The new Callaway JAWS wedges promise to give you the ultimate in spin and control in order to get on the green, while the new Odyssey White Ice putters are there to assist in rolling it true to the hole.
Callaway JAWS Wedges
First up are the new Callaway JAWS wedges, designed by Roger Cleveland himself. The JAWS wedges are sure to give you great control when getting up on the green by way of the Mack Daddy grooves. These aggressive grooves give you the opportunity to line up with the pin and fire away, all with the assurance that they will stop the ball on a dime. However, the one design feature you may see as a drawback is those grooves – they do not conform with the Conditions of Competition that take effect this coming January. I for one don’t see this as an issue though, as I know I’m not going to be playing tournaments where this is an issue anytime soon. In fact, I’m sure 99% of you are in the same boat.
The JAWS wedges are forged from soft 1020 carbon steel, using Callaway’s Triple Net forging process. The result is both great feel and a consistent geometry. The use of the C-Grind sole allows for a variety of different shots to be played with this wedge, The C-Grind refers to the shaped formed by the relieved heel, toe, and trailing edge. Combine this with a tighter heel-toe radius and a proper bounce angle, and the result is a sole which slides freely through the turf and enables the player open the face up and still keep the leading edge down.
Options, Price, and Availability
The JAWS wedge comes in two finishes, Soft Milky Chrome and Dark Vintage. You also have your choice between the True Temper Dynamic Gold wedge shaft or the Callaway X Series JAWS graphite shaft by Fujikura. At this time the lofts available are 52°, 56°, 58° and 60°, while 50°, 54° and 64° models will be available on December 15th. Swing weights vary, as the 52° clocks in at D3, while the others come in at D4. The graphite-shafted models step it down a bit however, as the 52° is D1, while the others are D2. All models share a 64° lie angle though the bounce varies between them all. All models are available in right-handed and left-handed variations.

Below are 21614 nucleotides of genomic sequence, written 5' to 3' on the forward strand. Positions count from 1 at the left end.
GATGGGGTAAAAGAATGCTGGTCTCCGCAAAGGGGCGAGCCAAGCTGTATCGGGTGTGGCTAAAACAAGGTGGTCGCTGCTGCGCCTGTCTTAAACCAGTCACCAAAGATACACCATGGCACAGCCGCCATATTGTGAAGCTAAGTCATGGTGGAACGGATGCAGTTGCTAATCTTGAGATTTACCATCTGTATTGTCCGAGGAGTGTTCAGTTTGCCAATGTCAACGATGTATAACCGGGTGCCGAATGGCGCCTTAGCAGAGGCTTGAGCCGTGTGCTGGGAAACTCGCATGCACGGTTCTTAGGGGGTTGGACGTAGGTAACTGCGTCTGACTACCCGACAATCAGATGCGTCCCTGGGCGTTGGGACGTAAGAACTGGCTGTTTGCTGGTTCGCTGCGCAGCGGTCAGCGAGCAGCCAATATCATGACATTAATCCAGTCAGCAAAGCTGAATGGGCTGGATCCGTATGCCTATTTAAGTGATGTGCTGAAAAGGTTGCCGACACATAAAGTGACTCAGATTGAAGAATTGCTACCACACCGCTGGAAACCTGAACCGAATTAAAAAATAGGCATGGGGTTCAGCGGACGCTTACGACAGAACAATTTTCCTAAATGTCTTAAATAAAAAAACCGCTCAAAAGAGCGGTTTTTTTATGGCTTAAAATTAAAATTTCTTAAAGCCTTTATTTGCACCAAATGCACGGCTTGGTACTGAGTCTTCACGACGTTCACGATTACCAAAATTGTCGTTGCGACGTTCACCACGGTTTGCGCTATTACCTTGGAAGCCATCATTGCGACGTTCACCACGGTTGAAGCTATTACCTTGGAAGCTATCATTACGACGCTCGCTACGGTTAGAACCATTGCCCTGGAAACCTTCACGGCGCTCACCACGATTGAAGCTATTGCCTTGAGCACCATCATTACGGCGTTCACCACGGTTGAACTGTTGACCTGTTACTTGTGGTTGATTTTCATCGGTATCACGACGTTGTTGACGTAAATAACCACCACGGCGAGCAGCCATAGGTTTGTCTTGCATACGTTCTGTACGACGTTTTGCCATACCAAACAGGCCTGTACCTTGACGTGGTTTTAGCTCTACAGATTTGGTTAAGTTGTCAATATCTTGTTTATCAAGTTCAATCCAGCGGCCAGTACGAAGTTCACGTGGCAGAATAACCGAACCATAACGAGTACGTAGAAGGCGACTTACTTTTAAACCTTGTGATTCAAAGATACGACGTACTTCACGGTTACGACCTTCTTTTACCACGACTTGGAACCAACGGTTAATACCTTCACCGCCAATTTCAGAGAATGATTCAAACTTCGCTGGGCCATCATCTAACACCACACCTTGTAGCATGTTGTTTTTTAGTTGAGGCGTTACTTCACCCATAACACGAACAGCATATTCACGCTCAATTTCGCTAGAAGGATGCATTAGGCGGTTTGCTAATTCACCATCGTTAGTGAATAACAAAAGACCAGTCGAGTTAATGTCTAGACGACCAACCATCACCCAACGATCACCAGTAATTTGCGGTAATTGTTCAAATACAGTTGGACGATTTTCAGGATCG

Odyssey White Ice Putter
Anytime the subject of insert putters comes up, you’re bound to hear from two camps. The first group prefers the soft feel and forgiveness that the soft insert produces, while the second group prefers the crisp, solid feel of the steel face of the traditional putter. Odyssey, the king of insert putters, looks to give that second group a better alternative in terms of feel with the introduction of the White Ice putter.
Odyssey focused on all aspects of “feel” with the White Ice. Odyssey’s Austie Rollinson says that the overall concept of feel comes not only what the golfer feels in his hands, it also extends to what the golfer sees and what the golfer hears on impact. As such, all three areas were refined for this line of putters.
In terms of the feel in the hands, Odyssey has tried to get a jump on the field by firming up the face insert. The reason for this is the likely use of softer balls, which can help compensate for the loss of spin due to the changes coming in the wedge market. The multi-layer insert is much firmer than the previous White Hot XG line. In fact, the insert is 19% firmer and 92% stiffer. While I can’t quite tell you what the difference is between firm and stiff, I can tell you that as a former Odyssey user, this significant increase is more than welcome.